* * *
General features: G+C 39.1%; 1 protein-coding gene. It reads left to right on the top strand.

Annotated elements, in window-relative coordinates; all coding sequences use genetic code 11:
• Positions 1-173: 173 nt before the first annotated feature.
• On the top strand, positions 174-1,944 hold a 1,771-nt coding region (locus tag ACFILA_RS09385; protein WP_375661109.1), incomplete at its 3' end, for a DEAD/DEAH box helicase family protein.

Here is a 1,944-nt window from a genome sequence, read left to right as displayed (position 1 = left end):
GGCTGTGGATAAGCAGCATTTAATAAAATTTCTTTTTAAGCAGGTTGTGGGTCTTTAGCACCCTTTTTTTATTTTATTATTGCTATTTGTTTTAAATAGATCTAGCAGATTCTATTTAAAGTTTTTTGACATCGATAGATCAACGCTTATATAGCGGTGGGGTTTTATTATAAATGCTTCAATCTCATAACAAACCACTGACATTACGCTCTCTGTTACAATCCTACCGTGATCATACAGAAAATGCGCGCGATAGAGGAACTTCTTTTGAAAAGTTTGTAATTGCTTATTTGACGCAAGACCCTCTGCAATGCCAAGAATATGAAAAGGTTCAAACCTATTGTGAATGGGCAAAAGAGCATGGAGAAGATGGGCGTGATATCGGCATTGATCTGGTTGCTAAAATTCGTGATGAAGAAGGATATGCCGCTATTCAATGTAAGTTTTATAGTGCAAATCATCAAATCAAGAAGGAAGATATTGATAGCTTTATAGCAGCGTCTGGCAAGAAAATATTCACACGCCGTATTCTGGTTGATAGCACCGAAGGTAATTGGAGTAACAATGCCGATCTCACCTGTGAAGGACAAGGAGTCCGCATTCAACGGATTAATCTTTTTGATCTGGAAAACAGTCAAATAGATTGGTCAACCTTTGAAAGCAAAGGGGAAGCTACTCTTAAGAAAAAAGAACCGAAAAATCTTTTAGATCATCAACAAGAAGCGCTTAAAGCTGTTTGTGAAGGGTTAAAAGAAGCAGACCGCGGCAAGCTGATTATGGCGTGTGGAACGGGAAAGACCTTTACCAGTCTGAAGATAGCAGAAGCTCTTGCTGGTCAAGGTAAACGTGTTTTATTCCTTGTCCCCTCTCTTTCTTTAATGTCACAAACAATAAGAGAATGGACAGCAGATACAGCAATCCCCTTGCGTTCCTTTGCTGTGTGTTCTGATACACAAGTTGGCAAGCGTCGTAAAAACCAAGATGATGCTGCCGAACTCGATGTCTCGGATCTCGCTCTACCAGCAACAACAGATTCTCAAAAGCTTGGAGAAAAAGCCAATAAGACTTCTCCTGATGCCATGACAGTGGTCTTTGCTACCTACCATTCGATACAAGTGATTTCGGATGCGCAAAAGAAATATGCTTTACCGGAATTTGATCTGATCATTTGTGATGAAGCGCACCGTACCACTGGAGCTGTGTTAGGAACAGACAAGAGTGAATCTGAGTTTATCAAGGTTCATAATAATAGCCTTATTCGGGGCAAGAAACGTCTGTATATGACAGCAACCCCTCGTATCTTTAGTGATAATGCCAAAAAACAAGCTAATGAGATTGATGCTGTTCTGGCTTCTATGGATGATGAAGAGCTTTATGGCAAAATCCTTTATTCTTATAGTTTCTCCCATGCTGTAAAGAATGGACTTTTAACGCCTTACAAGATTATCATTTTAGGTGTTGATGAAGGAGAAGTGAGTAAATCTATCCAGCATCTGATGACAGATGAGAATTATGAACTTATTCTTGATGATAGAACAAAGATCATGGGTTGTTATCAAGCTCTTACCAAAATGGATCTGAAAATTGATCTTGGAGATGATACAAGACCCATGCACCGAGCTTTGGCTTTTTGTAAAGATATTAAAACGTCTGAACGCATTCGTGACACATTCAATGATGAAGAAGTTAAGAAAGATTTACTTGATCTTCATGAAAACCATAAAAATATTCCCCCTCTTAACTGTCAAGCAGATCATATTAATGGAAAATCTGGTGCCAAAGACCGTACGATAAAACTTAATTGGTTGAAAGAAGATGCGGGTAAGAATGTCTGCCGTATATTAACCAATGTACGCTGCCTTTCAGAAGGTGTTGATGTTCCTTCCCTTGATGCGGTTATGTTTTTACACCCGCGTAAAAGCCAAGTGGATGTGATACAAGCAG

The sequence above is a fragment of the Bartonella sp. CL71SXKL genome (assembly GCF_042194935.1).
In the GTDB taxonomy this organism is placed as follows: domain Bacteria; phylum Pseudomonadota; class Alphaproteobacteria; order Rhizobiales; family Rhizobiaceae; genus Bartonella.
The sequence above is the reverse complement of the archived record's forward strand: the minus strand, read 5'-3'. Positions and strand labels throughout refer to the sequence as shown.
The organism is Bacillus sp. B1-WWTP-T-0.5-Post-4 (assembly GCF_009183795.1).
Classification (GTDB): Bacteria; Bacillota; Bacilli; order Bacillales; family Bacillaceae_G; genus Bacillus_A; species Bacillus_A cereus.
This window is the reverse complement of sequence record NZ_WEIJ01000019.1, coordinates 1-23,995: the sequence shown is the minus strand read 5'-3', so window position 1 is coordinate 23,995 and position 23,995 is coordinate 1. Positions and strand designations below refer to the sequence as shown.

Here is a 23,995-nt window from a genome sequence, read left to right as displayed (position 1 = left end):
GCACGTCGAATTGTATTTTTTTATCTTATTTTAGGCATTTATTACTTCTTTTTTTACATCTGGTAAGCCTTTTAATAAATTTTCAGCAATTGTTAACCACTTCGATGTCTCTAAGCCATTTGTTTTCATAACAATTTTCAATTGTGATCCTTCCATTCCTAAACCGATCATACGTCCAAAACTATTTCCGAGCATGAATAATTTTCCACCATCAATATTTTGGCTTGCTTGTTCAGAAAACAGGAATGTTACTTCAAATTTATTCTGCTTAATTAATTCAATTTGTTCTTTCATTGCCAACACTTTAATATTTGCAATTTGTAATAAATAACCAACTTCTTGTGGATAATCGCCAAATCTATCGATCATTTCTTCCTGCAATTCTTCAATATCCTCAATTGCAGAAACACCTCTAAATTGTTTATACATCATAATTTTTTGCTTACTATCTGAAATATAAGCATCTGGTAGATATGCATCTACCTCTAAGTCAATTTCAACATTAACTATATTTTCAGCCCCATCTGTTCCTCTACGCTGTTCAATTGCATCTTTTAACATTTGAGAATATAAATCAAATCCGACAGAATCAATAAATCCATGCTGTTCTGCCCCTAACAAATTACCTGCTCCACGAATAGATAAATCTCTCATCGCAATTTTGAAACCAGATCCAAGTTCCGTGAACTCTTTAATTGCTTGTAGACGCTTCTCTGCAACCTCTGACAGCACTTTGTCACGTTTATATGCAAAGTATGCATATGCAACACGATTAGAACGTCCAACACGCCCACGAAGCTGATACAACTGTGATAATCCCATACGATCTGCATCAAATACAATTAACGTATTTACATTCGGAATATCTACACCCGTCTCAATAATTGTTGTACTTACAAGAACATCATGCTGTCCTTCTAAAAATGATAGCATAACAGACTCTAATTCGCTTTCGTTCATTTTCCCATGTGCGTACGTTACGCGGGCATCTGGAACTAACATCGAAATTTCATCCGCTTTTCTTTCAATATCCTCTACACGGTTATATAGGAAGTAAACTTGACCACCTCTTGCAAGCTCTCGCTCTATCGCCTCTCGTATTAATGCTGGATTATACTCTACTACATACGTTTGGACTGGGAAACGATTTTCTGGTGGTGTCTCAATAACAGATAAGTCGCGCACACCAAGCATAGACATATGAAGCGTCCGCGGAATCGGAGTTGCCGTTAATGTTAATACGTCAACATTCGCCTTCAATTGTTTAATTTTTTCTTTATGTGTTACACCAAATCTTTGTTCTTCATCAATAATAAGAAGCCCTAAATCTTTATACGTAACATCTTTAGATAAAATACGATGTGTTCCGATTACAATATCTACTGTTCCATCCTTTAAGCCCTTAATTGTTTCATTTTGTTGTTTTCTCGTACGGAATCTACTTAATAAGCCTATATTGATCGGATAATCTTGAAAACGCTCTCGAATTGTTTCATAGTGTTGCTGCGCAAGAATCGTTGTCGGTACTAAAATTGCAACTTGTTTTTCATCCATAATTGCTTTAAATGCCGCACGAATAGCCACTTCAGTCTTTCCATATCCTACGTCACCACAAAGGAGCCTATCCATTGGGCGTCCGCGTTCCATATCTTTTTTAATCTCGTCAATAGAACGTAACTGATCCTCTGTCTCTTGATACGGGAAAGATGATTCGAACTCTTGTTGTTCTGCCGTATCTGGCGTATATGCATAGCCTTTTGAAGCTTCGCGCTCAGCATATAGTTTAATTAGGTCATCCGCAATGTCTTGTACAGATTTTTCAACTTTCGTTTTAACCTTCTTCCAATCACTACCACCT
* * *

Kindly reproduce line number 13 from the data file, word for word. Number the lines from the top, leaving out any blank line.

Here is a 23,995-nt window from a genome sequence, read left to right as displayed (position 1 = left end):